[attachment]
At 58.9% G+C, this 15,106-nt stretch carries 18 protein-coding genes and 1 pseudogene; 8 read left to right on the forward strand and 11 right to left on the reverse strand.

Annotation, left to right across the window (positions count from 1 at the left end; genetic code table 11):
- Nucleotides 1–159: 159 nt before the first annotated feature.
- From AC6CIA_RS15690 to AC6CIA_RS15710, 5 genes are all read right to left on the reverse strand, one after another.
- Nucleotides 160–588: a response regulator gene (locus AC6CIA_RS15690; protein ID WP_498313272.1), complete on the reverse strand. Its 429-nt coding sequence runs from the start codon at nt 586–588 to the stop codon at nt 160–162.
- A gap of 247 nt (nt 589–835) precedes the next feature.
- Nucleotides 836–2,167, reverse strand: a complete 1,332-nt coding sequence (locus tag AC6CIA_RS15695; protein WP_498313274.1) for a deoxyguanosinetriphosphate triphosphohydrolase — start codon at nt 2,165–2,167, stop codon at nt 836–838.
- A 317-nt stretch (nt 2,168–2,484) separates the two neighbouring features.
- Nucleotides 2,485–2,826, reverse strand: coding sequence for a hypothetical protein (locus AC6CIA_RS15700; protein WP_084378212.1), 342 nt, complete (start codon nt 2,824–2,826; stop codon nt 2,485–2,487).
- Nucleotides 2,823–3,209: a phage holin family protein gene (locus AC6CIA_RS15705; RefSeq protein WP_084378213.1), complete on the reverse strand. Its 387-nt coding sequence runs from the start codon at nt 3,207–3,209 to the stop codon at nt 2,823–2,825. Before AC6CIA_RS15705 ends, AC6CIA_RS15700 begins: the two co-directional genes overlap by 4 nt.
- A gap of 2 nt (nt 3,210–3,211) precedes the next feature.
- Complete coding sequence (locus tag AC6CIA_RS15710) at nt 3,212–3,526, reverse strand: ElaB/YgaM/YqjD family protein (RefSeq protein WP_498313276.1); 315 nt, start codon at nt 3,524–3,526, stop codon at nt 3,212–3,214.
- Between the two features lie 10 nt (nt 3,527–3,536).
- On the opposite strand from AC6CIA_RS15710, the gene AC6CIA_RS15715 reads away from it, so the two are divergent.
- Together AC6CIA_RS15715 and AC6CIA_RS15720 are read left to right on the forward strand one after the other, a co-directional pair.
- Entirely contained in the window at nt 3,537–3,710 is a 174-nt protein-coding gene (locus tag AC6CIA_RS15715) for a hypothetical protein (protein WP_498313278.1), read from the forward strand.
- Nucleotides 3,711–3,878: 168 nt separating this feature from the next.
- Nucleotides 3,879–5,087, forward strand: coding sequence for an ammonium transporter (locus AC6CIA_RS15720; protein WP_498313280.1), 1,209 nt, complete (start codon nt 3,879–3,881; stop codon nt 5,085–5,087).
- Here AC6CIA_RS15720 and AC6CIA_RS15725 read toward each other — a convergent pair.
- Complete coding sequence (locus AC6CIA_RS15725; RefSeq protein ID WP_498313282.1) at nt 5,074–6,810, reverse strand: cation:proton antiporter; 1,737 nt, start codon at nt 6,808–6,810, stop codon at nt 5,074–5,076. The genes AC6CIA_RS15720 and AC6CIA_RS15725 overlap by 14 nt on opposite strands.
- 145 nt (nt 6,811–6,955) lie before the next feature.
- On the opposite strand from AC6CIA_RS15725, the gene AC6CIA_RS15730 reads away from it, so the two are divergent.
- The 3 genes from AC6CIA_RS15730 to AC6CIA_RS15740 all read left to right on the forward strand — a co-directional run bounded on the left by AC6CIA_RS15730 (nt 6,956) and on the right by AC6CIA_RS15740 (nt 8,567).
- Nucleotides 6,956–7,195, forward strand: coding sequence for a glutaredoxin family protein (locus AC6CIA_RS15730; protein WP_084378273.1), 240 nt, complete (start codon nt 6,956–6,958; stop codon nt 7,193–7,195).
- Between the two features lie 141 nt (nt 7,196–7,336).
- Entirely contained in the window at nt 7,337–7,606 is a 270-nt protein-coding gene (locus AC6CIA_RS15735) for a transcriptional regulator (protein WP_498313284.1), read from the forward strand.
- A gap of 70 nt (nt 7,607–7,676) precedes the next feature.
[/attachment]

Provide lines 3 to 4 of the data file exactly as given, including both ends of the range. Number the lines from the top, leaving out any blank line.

- Nucleotides 1–159: 159 nt before the first annotated feature.
- From AC6CIA_RS15690 to AC6CIA_RS15710, 5 genes are all read right to left on the reverse strand, one after another.